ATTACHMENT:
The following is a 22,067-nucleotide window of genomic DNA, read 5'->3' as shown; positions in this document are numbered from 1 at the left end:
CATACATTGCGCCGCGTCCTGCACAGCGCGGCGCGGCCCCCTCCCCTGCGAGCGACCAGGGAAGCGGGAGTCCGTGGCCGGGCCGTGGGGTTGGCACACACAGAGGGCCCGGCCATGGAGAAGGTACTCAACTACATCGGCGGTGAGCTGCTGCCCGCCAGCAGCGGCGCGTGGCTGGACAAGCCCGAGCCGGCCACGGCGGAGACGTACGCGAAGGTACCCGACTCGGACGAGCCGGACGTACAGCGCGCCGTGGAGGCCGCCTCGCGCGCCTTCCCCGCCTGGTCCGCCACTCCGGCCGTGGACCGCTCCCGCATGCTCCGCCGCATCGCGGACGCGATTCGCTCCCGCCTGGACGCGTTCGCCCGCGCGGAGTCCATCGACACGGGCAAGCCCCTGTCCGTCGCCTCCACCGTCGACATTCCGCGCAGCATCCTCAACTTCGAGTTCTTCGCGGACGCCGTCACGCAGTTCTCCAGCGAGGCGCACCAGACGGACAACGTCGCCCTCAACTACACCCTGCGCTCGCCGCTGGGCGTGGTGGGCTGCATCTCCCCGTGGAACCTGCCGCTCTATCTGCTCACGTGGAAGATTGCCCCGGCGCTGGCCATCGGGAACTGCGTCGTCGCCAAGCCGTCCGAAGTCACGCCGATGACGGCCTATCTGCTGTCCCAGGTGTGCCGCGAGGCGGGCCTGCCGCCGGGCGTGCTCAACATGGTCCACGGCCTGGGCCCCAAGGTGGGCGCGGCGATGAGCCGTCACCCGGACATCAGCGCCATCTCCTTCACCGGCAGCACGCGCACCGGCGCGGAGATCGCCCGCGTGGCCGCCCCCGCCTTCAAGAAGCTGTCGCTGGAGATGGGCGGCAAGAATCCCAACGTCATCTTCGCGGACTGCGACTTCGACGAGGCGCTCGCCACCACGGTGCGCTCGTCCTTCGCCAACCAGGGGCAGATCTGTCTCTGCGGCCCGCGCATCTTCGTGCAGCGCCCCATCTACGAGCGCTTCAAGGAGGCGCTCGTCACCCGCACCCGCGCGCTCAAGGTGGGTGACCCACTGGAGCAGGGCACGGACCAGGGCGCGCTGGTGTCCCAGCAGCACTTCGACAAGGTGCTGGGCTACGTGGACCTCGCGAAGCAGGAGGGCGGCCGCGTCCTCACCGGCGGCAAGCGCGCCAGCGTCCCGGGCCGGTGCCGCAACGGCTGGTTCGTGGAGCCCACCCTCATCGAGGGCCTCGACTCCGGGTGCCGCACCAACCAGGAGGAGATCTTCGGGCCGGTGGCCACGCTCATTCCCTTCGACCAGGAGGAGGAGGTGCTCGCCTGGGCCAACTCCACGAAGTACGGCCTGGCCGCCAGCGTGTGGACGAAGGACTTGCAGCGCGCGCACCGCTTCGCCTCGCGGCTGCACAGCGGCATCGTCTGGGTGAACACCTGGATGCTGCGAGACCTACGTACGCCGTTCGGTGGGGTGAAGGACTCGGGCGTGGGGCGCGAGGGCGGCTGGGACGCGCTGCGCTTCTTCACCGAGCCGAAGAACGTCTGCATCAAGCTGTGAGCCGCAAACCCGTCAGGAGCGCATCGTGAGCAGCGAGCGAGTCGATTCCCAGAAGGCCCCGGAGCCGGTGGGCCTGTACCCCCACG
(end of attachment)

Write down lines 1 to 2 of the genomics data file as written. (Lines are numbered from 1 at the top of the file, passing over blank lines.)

The following is a 22,067-nucleotide window of genomic DNA, read 5'->3' as shown; positions in this document are numbered from 1 at the left end:
CATACATTGCGCCGCGTCCTGCACAGCGCGGCGCGGCCCCCTCCCCTGCGAGCGACCAGGGAAGCGGGAGTCCGTGGCCGGGCCGTGGGGTTGGCACACACAGAGGGCCCGGCCATGGAGAAGGTACTCAACTACATCGGCGGTGAGCTGCTGCCCGCCAGCAGCGGCGCGTGGCTGGACAAGCCCGAGCCGGCCACGGCGGAGACGTACGCGAAGGTACCCGACTCGGACGAGCCGGACGTACAGCGCGCCGTGGAGGCCGCCTCGCGCGCCTTCCCCGCCTGGTCCGCCACTCCGGCCGTGGACCGCTCCCGCATGCTCCGCCGCATCGCGGACGCGATTCGCTCCCGCCTGGACGCGTTCGCCCGCGCGGAGTCCATCGACACGGGCAAGCCCCTGTCCGTCGCCTCCACCGTCGACATTCCGCGCAGCATCCTCAACTTCGAGTTCTTCGCGGACGCCGTCACGCAGTTCTCCAGCGAGGCGCACCAGACGGACAACGTCGCCCTCAACTACACCCTGCGCTCGCCGCTGGGCGTGGTGGGCTGCATCTCCCCGTGGAACCTGCCGCTCTATCTGCTCACGTGGAAGATTGCCCCGGCGCTGGCCATCGGGAACTGCGTCGTCGCCAAGCCGTCCGAAGTCACGCCGATGACGGCCTATCTGCTGTCCCAGGTGTGCCGCGAGGCGGGCCTGCCGCCGGGCGTGCTCAACATGGTCCACGGCCTGGGCCCCAAGGTGGGCGCGGCGATGAGCCGTCACCCGGACATCAGCGCCATCTCCTTCACCGGCAGCACGCGCACCGGCGCGGAGATCGCCCGCGTGGCCGCCCCCGCCTTCAAGAAGCTGTCGCTGGAGATGGGCGGCAAGAATCCCAACGTCATCTTCGCGGACTGCGACTTCGACGAGGCGCTCGCCACCACGGTGCGCTCGTCCTTCGCCAACCAGGGGCAGATCTGTCTCTGCGGCCCGCGCATCTTCGTGCAGCGCCCCATCTACGAGCGCTTCAAGGAGGCGCTCGTCACCCGCACCCGCGCGCTCAAGGTGGGTGACCCACTGGAGCAGGGCACGGACCAGGGCGCGCTGGTGTCCCAGCAGCACTTCGACAAGGTGCTGGGCTACGTGGACCTCGCGAAGCAGGAGGGCGGCCGCGTCCTCACCGGCGGCAAGCGCGCCAGCGTCCCGGGCCGGTGCCGCAACGGCTGGTTCGTGGAGCCCACCCTCATCGAGGGCCTCGACTCCGGGTGCCGCACCAACCAGGAGGAGATCTTCGGGCCGGTGGCCACGCTCATTCCCTTCGACCAGGAGGAGGAGGTGCTCGCCTGGGCCAACTCCACGAAGTACGGCCTGGCCGCCAGCGTGTGGACGAAGGACTTGCAGCGCGCGCACCGCTTCGCCTCGCGGCTGCACAGCGGCATCGTCTGGGTGAACACCTGGATGCTGCGAGACCTACGTACGCCGTTCGGTGGGGTGAAGGACTCGGGCGTGGGGCGCGAGGGCGGCTGGGACGCGCTGCGCTTCTTCACCGAGCCGAAGAACGTCTGCATCAAGCTGTGAGCCGCAAACCCGTCAGGAGCGCATCGTGAGCAGCGAGCGAGTCGATTCCCAGAAGGCCCCGGAGCCGGTGGGCCTGTACCCCCACG